We ignore our car's instruments and teachers at our own peril. It should be no surprise that those who are comfortable with the way things are become angered by those who wish to influence change. Labelling these gauges as whiny allows us to criticize, distort or dismiss inconvenient information in favour of our existing beliefs while ensuring that things get worse for our children.


  1. Thanks for this Joe. Some striking (no pun intended) similarities to issues we face in BC as well. We tried to inform the public...hopefully through this interesting, to say the least, workload study you'll have more success in this regard. Similar class composition to many here at our high school on the Island.

  2. I teach in the California desert (Palm Springs area) and have taught in Sacramento, San Diego, and suburban Chicago--29 years total. I've often--as now--worked in alternative schools. I couldn't agree more with everything you say. Sadly, the work load is pushing me into early retirement; or at least, earlier than I'd planned. I'll miss the kids but the stress is taking a huge physical toll on me.

  3. I teach 201. Talk about a workload! Meeting needs!?

  4. I wish that we hada study like this in our state, North Carolia. The state of education in our state has gone down hill be aus of legislatures who are Illinois to dump all problems with poor test scores, drop out rates, budget cuts at the feet if teachers. I teach 120 students a day in middle school social studies. I have 32 students labeled special needs, 3 behavior interventions, 6 with other health impairments, a student with cerebral palsy and seizures, a hearing impaired student, 2 whom have tried to commit suicide this year, 1 that is homeless, 3 ESL students and a number from abused, foster, alcoholic households. This is teaching in a regular public school. These students have modifications on class assignments, tests, projects that makes my planning a nightmare at times because of the sheer numbers of one assignment I prepare. I love my job. I do my best to accommodate and teach to each students needs. No wonder my days a school are 7:20 am until 6pm

    1. Actually, next year, there will be a Teacher Working Conditions survey done. It is every 2 years. If you Google, NC Teacher Working Conditions Survey, you can find what the conditions are like in your school and county.

  5. American teachers are not only paid poorly, but they are treated worse by having their priceless work reduced to meaningless scores on bad tests.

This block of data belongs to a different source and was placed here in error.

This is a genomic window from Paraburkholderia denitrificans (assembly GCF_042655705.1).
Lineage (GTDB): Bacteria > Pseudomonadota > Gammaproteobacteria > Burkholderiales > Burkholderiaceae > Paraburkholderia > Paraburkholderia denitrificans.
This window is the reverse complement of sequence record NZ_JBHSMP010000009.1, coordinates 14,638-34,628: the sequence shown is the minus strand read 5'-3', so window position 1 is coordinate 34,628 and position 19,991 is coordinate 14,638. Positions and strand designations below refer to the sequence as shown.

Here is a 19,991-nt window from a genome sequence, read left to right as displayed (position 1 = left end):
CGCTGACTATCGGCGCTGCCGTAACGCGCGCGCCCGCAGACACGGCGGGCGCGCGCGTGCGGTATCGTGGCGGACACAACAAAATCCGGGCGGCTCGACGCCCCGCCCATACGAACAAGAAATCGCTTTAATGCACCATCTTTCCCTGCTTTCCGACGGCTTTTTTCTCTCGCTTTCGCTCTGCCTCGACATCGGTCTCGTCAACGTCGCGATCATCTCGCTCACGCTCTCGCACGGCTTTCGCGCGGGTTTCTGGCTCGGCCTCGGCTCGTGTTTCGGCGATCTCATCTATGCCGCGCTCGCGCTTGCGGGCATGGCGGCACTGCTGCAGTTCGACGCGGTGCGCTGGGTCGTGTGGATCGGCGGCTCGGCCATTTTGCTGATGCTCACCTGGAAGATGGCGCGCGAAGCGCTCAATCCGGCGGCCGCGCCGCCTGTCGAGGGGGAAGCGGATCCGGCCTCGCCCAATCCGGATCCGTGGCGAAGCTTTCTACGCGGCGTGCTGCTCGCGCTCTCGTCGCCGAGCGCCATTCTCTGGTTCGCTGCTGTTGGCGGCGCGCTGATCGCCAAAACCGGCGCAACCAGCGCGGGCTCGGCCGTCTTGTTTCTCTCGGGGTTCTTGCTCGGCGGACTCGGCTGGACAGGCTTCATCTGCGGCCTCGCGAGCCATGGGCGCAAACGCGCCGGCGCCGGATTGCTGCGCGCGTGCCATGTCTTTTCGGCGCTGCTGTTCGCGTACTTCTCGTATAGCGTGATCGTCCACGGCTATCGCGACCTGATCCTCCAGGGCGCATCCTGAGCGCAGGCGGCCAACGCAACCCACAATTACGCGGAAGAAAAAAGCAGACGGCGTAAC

At some point, who is going to want to teach in the US?

  6. I really enjoyed reading this post. It's as if you read my mind! How can I possibly get to all the kids when some are so disruptive and angry when they first come to school?

  7. You have arrived at the same three conclusions that so many of us have. Now how do we persuade the 'powers that be' that we, as teachers, are the ones who know what students need?

  8. This is a wonderful article and I couldn't agree more with the content! I have been teaching 23 years in the public school system in Alabama. I totally relate to trying to meet the needs of, for me 160, middle school students every day. Thanks for putting my feelings into words!

  9. Well-said. Same in NYC elementary schools.. Been teaching 11 years but frustrated and don't know if I want to continue. :/

  10. From politicians to administrators to the tax-payer, everyone thinks they have the answers for improving education. Education is not an industry in the same way as all other industries are. It must not be treated as a "factory" where each student is a "blank" to be "stamped out" on an assembly line. There will be no real solution to the problems in our system. The student needs to be respected at all levels and the student-teacher relationship needs to be trusted. A system based on individualized instruction and the nurturing of each students strengths, abilities, and differences is necessary to get our students to the next level. People are not "one size fits all."

  11. Your article is very interesting. The list you gave in the article describes a lot of student and what they are faced with in day to day life. When you have students and they all have different situations you are not teaching just one student. You are teaching to different students who are facing something in life different from the student sitting next to him or her.